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SB1070: A Story of Resistance and the Demise of Russell Pearce (Part I)


Chris Griffin • Jun 07, 2011

Crafted by an extreme anti-immigrant movement with the unsaid goal of forcing a max exodus of a people out of Arizona and eventually the US, SB1070 serves as a large piece of a far right agenda.   As the law itself states, the goal of SB1070 is to create “attrition through enforcement.”

Putting that another way, the goal of the law was and is to make conditions in Arizona so oppressive and harsh that it would begin to gnaw at and grind away the undocumented population in Arizona.  Unfortunately, before the law was even passed, it was clear that it had already begun to create high levels of fear and anxiety in migrant communities and in other communities, particularly Latino communities.

Various institutions, like schools, churches, and businesses also expressed deep concerns and fears as they too, found themselves becoming increasingly entangled in this anti-immigrant web.  In fact, this was even true of many public officials, state, city and county agencies and members of law enforcement who were being politically handcuffed by SB1070.  Built within it was a mandate that would allow anyone to sue any agency, officer or other public official that failed to enforce it to the fullest extent “permitted” under federal law.  When Kris Kobach – working for the legal arm of FAIR - and State Senator Russell Pearce crafted this legislation, they obviously knew that the only way to get counties, cities and other agencies to enforce it, would be to use the threat of legal penalties.

While passing SB1070 proved a long, difficult process it would ultimately make its way through the Arizona legislature as a result of strong politicking by Pearce, lobbying efforts by the Federation for Immigration Reform (FAIR) and the Corrections Corporation of America, and the shooting of rancher near the Mexico border.  The law that looked to define Pearce’s career, had become a very real and frightening reality.  Pearce and the anti-immigrant movement won themselves an enormous victory and they seemed poised to take it even further.   However, there has always been another side to SB1070 and it has its own story to tell.
The day SB1070 was signed into law was a very hard day for many.   However, it was not a day that belonged to Pearce, SB1070 or its supporters.   It was a day that would instead seem to become a sort of fitting prologue, foreshadowing the story that continues to evolve.

Pearce and Governor Jan Brewer would have liked the signing of SB1070 to be a celebratory matter with the law itself dominating the headlines.  Instead, there would be no celebration, not even on the law’s birthday.  The day Brewer signed SB1070, thousands of students, despite threats of suspensions from school officials, had walked out of school and marched to the state capitol in protest of the law.  The students had cast a giant cloud over the law’s signing and stolen the spotlight from Pearce, Brewer and the handful of supporters that were on hand.  The presence of the students even forced Brewer to postpone her announcement that she had signed the Bill till later that day, when coincidently a few more supporters of the law would arrive.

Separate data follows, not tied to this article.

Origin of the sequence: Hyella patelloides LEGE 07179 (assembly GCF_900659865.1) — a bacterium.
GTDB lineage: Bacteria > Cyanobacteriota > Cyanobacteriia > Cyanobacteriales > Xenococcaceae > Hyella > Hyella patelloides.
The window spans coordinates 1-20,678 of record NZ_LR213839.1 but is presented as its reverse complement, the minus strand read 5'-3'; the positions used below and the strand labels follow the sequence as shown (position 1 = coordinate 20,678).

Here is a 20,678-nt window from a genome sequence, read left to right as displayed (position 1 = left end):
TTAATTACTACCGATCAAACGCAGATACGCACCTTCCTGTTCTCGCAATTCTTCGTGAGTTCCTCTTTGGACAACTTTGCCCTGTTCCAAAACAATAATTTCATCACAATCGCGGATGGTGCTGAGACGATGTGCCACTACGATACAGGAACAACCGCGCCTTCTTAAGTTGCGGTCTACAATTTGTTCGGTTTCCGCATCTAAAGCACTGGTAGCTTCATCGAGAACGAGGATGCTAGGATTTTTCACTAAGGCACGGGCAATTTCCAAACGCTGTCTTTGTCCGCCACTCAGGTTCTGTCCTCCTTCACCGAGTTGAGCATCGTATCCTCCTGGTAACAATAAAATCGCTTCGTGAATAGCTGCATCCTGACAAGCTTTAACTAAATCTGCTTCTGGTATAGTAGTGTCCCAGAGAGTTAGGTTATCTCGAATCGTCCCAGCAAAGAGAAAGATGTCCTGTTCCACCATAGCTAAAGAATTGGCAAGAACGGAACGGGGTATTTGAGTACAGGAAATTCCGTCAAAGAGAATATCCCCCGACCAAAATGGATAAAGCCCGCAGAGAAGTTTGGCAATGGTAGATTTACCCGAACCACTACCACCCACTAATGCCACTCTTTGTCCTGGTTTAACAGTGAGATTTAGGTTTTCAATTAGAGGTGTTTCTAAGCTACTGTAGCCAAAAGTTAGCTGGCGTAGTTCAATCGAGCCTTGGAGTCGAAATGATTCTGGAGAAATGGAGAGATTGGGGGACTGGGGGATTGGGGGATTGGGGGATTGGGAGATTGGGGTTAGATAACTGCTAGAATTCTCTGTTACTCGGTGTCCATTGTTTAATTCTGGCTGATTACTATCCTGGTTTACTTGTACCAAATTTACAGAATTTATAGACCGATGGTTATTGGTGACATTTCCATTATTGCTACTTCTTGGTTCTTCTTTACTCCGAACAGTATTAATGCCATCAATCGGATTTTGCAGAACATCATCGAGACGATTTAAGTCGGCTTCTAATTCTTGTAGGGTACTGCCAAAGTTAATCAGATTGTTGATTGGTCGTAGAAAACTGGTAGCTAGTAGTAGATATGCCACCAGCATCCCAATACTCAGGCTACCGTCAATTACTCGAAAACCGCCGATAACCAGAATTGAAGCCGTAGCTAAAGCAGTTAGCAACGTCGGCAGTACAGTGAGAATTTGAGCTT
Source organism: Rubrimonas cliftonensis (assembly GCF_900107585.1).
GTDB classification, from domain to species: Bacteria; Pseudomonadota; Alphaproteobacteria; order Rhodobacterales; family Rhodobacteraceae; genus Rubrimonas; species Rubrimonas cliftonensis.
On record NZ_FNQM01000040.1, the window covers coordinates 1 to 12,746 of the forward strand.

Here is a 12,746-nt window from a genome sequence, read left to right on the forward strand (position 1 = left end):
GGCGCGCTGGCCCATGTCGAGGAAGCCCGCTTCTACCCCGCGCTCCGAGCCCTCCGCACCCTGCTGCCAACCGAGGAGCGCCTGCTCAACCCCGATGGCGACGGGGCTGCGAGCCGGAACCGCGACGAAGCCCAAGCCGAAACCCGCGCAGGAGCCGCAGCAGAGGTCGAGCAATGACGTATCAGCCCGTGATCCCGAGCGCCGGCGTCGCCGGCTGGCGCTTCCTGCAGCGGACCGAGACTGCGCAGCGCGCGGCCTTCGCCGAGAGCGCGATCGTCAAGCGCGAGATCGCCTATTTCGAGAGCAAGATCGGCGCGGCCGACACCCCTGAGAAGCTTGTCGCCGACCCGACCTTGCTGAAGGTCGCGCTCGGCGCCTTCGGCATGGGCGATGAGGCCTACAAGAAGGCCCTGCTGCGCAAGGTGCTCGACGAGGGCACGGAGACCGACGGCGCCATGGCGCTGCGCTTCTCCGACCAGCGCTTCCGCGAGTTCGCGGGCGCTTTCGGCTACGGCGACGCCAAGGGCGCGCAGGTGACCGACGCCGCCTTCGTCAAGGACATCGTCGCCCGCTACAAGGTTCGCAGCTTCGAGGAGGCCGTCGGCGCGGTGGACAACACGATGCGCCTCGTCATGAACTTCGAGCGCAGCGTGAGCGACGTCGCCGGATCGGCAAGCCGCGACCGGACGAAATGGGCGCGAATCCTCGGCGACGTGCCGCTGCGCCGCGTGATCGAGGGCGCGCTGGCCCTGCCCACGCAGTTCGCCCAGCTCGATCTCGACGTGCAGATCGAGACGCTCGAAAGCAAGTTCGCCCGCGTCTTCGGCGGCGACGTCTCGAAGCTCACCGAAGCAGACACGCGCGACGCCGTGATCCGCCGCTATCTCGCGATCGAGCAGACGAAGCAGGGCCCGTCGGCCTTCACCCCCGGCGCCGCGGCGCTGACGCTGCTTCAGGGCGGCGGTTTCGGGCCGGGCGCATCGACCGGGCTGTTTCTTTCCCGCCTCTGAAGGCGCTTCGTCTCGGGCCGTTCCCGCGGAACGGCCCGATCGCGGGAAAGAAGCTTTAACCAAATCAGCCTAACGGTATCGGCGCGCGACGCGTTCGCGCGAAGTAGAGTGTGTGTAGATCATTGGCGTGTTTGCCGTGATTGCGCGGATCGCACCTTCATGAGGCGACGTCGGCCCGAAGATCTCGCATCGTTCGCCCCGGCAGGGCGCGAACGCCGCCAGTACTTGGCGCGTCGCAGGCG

Now that SB1070 was signed into law, it would be a little more than 90 days until it could be enforced.  During those ninety days however, communities and groups came together to resist SB1070 and the entire movement the law represented.  Groups from different cities and backgrounds, who had never really engaged with each other before, found themselves working together.  Hundreds of volunteers from all around the country also poured into Arizona to join in as well.  The summer that followed the signing of SB1070 became a summer of freedom and resistance in Arizona.

While SB1070 undoubtedly told a nearly disheartening story of intense fear, pain and loss, it is also told an inspiring story of a resilience and perseverance.  The story spoke of many people overcoming fear and fighting tirelessly for the simple freedom to live, love and work.  It is a story of families and communities across the state that came together, stronger than ever before, to support one another and to find ways to resist as one.  It is a story of many people and businesses that refused to accept any part of SB1070 by signing pledges of non-compliance with this law and any other law that would try to force them to treat migrant families with anything other than human dignity and respect.

And it is a story of the many people that took to the streets and refused to back down even when it meant being arrested, sending a loud and resounding message that we will not comply!  This tremendous story is one that continues to transcend the story the anti-immigrant movement wants to write.

(Read part II of this series here)

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